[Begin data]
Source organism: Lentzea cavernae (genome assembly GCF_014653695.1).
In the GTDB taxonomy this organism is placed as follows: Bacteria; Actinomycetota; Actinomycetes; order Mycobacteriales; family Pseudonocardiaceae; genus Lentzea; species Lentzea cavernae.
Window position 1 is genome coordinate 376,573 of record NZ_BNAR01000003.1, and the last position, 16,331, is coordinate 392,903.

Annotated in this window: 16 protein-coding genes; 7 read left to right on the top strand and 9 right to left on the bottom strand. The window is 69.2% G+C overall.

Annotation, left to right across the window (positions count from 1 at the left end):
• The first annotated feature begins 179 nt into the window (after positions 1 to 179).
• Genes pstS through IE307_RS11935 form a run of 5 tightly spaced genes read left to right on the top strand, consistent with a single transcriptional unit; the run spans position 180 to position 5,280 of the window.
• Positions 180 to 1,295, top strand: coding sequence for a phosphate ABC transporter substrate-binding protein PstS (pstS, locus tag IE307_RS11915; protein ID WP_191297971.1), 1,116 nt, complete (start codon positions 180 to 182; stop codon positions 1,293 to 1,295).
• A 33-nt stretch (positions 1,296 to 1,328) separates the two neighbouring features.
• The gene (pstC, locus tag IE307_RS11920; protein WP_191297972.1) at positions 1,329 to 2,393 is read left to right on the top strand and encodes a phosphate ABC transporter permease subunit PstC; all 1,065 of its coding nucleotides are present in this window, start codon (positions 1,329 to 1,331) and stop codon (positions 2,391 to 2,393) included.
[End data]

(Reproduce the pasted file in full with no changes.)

Source organism: Lentzea cavernae (genome assembly GCF_014653695.1).
In the GTDB taxonomy this organism is placed as follows: Bacteria; Actinomycetota; Actinomycetes; order Mycobacteriales; family Pseudonocardiaceae; genus Lentzea; species Lentzea cavernae.
Window position 1 is genome coordinate 376,573 of record NZ_BNAR01000003.1, and the last position, 16,331, is coordinate 392,903.

Annotated in this window: 16 protein-coding genes; 7 read left to right on the top strand and 9 right to left on the bottom strand. The window is 69.2% G+C overall.

Annotation, left to right across the window (positions count from 1 at the left end):
• The first annotated feature begins 179 nt into the window (after positions 1 to 179).
• Genes pstS through IE307_RS11935 form a run of 5 tightly spaced genes read left to right on the top strand, consistent with a single transcriptional unit; the run spans position 180 to position 5,280 of the window.
• Positions 180 to 1,295, top strand: coding sequence for a phosphate ABC transporter substrate-binding protein PstS (pstS, locus tag IE307_RS11915; protein ID WP_191297971.1), 1,116 nt, complete (start codon positions 180 to 182; stop codon positions 1,293 to 1,295).
• A 33-nt stretch (positions 1,296 to 1,328) separates the two neighbouring features.
• The gene (pstC, locus tag IE307_RS11920; protein WP_191297972.1) at positions 1,329 to 2,393 is read left to right on the top strand and encodes a phosphate ABC transporter permease subunit PstC; all 1,065 of its coding nucleotides are present in this window, start codon (positions 1,329 to 1,331) and stop codon (positions 2,391 to 2,393) included.